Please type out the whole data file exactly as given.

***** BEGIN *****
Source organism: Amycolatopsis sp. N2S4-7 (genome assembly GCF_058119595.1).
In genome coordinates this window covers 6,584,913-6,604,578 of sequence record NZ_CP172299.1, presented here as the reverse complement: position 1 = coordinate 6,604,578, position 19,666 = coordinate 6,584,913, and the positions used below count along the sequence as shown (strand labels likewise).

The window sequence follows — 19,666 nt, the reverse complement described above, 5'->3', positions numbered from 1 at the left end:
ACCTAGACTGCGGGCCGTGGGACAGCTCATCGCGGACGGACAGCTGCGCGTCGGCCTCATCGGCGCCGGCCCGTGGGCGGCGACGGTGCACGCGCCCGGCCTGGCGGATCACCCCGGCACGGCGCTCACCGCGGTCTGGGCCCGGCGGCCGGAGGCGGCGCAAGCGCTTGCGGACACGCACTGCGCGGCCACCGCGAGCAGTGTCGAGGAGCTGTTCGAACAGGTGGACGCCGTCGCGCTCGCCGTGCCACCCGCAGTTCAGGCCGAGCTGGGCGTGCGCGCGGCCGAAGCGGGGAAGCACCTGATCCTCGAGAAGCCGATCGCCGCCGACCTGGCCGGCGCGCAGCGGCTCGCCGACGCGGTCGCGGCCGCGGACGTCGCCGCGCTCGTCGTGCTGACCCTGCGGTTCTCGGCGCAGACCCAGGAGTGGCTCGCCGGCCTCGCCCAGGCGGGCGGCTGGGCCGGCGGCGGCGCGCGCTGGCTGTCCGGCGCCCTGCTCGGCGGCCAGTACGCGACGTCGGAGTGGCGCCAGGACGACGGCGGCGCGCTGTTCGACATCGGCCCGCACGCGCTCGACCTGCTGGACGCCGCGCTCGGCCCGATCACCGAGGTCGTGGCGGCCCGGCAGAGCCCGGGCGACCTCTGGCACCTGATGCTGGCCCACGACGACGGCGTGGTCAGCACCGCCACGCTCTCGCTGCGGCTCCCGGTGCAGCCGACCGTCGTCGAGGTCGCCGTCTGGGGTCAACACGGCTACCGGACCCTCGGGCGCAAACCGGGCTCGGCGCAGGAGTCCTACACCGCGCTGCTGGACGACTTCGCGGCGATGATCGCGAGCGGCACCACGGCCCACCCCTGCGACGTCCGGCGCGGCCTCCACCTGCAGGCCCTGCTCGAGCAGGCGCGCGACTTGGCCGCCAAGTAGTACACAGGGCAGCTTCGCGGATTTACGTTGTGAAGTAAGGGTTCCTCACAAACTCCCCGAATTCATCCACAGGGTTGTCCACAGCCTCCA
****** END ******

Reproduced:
Source organism: Amycolatopsis sp. N2S4-7 (genome assembly GCF_058119595.1).
In genome coordinates this window covers 6,584,913-6,604,578 of sequence record NZ_CP172299.1, presented here as the reverse complement: position 1 = coordinate 6,604,578, position 19,666 = coordinate 6,584,913, and the positions used below count along the sequence as shown (strand labels likewise).

The window sequence follows — 19,666 nt, the reverse complement described above, 5'->3', positions numbered from 1 at the left end:
ACCTAGACTGCGGGCCGTGGGACAGCTCATCGCGGACGGACAGCTGCGCGTCGGCCTCATCGGCGCCGGCCCGTGGGCGGCGACGGTGCACGCGCCCGGCCTGGCGGATCACCCCGGCACGGCGCTCACCGCGGTCTGGGCCCGGCGGCCGGAGGCGGCGCAAGCGCTTGCGGACACGCACTGCGCGGCCACCGCGAGCAGTGTCGAGGAGCTGTTCGAACAGGTGGACGCCGTCGCGCTCGCCGTGCCACCCGCAGTTCAGGCCGAGCTGGGCGTGCGCGCGGCCGAAGCGGGGAAGCACCTGATCCTCGAGAAGCCGATCGCCGCCGACCTGGCCGGCGCGCAGCGGCTCGCCGACGCGGTCGCGGCCGCGGACGTCGCCGCGCTCGTCGTGCTGACCCTGCGGTTCTCGGCGCAGACCCAGGAGTGGCTCGCCGGCCTCGCCCAGGCGGGCGGCTGGGCCGGCGGCGGCGCGCGCTGGCTGTCCGGCGCCCTGCTCGGCGGCCAGTACGCGACGTCGGAGTGGCGCCAGGACGACGGCGGCGCGCTGTTCGACATCGGCCCGCACGCGCTCGACCTGCTGGACGCCGCGCTCGGCCCGATCACCGAGGTCGTGGCGGCCCGGCAGAGCCCGGGCGACCTCTGGCACCTGATGCTGGCCCACGACGACGGCGTGGTCAGCACCGCCACGCTCTCGCTGCGGCTCCCGGTGCAGCCGACCGTCGTCGAGGTCGCCGTCTGGGGTCAACACGGCTACCGGACCCTCGGGCGCAAACCGGGCTCGGCGCAGGAGTCCTACACCGCGCTGCTGGACGACTTCGCGGCGATGATCGCGAGCGGCACCACGGCCCACCCCTGCGACGTCCGGCGCGGCCTCCACCTGCAGGCCCTGCTCGAGCAGGCGCGCGACTTGGCCGCCAAGTAGTACACAGGGCAGCTTCGCGGATTTACGTTGTGAAGTAAGGGTTCCTCACAAACTCCCCGAATTCATCCACAGGGTTGTCCACAGCCTCCA